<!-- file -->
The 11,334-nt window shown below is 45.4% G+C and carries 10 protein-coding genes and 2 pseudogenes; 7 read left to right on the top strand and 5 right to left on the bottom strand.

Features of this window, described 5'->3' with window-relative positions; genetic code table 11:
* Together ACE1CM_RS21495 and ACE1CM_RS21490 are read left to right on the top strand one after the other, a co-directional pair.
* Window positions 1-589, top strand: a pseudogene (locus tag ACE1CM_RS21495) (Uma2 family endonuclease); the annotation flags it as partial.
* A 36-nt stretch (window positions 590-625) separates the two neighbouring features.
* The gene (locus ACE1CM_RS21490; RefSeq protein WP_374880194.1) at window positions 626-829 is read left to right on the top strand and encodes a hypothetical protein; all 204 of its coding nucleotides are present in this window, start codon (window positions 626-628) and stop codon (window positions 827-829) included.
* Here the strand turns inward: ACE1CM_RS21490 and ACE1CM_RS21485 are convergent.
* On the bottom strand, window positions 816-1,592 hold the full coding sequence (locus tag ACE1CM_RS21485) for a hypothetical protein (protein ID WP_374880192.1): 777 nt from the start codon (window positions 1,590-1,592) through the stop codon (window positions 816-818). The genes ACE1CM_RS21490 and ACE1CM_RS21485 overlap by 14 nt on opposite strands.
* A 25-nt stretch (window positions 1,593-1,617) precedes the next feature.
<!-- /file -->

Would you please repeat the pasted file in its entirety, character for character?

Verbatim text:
The 11,334-nt window shown below is 45.4% G+C and carries 10 protein-coding genes and 2 pseudogenes; 7 read left to right on the top strand and 5 right to left on the bottom strand.

Features of this window, described 5'->3' with window-relative positions; genetic code table 11:
* Together ACE1CM_RS21495 and ACE1CM_RS21490 are read left to right on the top strand one after the other, a co-directional pair.
* Window positions 1-589, top strand: a pseudogene (locus tag ACE1CM_RS21495) (Uma2 family endonuclease); the annotation flags it as partial.
* A 36-nt stretch (window positions 590-625) separates the two neighbouring features.
* The gene (locus ACE1CM_RS21490; RefSeq protein WP_374880194.1) at window positions 626-829 is read left to right on the top strand and encodes a hypothetical protein; all 204 of its coding nucleotides are present in this window, start codon (window positions 626-628) and stop codon (window positions 827-829) included.
* Here the strand turns inward: ACE1CM_RS21490 and ACE1CM_RS21485 are convergent.
* On the bottom strand, window positions 816-1,592 hold the full coding sequence (locus tag ACE1CM_RS21485) for a hypothetical protein (protein ID WP_374880192.1): 777 nt from the start codon (window positions 1,590-1,592) through the stop codon (window positions 816-818). The genes ACE1CM_RS21490 and ACE1CM_RS21485 overlap by 14 nt on opposite strands.
* A 25-nt stretch (window positions 1,593-1,617) precedes the next feature.